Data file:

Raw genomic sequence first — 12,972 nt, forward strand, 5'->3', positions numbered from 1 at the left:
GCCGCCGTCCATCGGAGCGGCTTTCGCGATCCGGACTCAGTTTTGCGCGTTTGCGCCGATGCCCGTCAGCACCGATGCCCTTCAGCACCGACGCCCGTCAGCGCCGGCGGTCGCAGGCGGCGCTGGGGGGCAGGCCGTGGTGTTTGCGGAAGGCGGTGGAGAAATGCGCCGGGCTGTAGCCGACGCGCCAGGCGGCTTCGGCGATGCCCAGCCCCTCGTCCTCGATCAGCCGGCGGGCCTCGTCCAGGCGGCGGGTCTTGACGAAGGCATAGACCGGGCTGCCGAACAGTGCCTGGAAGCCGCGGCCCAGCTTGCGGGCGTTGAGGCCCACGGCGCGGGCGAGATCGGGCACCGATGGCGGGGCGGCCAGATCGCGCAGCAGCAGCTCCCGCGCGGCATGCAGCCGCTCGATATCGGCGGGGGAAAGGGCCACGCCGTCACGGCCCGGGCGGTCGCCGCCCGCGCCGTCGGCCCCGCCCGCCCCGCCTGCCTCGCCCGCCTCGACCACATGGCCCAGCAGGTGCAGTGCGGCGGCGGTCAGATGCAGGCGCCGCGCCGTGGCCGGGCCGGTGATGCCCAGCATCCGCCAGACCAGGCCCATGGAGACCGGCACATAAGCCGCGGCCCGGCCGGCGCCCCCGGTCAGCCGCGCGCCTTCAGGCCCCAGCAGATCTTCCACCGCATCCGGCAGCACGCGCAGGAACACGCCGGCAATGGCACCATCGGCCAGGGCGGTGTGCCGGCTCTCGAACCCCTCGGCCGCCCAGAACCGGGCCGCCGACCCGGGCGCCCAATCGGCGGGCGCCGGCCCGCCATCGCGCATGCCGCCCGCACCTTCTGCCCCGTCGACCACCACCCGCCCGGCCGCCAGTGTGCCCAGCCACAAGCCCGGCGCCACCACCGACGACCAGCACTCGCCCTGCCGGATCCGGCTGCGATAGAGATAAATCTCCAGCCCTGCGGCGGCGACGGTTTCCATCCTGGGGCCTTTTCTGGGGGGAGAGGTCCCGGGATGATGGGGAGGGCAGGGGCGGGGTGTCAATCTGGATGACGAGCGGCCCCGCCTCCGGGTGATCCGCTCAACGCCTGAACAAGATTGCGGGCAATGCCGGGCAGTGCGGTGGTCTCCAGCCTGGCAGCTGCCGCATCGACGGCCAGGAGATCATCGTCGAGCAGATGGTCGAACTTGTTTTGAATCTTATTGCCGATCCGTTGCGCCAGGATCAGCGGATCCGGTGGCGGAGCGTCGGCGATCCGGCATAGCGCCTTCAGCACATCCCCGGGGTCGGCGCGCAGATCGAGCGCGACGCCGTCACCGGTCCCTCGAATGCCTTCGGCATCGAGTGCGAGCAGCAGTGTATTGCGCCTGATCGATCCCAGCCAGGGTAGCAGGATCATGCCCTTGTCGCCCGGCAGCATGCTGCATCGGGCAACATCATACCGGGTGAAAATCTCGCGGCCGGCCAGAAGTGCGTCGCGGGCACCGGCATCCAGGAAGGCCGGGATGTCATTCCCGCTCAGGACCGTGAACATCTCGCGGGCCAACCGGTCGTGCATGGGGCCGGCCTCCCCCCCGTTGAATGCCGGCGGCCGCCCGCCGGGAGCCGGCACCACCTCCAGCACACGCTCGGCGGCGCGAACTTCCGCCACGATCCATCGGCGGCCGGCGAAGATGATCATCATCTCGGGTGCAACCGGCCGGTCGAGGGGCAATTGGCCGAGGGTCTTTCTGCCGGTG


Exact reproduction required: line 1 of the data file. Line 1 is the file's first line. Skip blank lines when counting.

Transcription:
Raw genomic sequence first — 12,972 nt, forward strand, 5'->3', positions numbered from 1 at the left: